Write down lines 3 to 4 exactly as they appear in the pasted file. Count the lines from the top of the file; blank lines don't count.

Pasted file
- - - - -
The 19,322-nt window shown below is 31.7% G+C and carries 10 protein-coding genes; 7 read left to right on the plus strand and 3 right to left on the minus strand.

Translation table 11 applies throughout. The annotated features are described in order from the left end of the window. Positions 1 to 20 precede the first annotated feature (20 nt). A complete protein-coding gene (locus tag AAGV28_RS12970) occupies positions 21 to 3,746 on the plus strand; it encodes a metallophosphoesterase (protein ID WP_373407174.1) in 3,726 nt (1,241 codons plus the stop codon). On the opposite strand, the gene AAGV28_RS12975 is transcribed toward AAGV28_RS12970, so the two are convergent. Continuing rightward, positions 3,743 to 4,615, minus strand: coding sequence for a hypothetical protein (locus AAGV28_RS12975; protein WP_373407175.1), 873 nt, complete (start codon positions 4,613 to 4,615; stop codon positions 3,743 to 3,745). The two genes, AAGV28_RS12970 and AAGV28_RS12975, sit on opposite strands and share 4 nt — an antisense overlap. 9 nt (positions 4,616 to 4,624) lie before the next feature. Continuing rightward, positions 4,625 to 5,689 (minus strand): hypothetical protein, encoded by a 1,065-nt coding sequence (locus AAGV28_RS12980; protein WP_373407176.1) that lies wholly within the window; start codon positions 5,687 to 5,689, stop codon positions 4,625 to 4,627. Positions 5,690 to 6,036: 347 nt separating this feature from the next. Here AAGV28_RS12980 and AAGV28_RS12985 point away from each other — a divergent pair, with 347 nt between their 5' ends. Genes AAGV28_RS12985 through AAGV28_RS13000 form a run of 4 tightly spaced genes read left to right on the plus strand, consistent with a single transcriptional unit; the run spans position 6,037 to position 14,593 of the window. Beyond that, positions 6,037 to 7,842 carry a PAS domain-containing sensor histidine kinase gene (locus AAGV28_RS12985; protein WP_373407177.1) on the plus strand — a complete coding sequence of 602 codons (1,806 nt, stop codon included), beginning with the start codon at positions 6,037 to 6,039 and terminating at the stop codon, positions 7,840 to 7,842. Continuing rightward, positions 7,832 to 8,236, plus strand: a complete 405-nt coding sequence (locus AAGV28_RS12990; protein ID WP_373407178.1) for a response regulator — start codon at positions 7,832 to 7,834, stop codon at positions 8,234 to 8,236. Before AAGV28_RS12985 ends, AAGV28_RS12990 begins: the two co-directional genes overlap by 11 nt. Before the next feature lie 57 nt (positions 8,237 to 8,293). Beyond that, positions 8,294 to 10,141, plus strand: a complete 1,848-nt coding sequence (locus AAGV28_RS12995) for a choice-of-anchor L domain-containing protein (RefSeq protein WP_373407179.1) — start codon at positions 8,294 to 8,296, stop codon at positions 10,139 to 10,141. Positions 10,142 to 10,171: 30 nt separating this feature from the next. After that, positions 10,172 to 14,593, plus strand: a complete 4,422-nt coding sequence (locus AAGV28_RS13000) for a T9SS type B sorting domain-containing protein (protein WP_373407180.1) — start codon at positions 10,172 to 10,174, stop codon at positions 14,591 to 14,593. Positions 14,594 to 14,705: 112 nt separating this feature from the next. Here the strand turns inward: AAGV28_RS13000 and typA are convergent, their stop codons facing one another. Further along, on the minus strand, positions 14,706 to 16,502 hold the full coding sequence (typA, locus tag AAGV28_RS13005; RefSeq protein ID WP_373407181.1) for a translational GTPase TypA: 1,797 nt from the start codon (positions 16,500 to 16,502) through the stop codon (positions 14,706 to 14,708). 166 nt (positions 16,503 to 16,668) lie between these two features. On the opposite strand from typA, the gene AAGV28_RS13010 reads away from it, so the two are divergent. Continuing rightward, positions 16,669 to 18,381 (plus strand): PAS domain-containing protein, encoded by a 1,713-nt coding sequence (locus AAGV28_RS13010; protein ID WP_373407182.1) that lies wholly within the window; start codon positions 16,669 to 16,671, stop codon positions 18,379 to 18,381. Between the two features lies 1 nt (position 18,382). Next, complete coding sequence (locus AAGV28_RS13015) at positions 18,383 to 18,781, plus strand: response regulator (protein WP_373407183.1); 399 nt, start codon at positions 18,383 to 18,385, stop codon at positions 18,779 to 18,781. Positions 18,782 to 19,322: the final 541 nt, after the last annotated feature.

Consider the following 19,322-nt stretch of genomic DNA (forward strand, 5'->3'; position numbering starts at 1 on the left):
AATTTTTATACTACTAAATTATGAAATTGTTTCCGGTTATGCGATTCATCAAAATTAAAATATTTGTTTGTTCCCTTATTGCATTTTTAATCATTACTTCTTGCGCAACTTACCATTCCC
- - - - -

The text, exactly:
Consider the following 19,322-nt stretch of genomic DNA (forward strand, 5'->3'; position numbering starts at 1 on the left):
AATTTTTATACTACTAAATTATGAAATTGTTTCCGGTTATGCGATTCATCAAAATTAAAATATTTGTTTGTTCCCTTATTGCATTTTTAATCATTACTTCTTGCGCAACTTACCATTCCC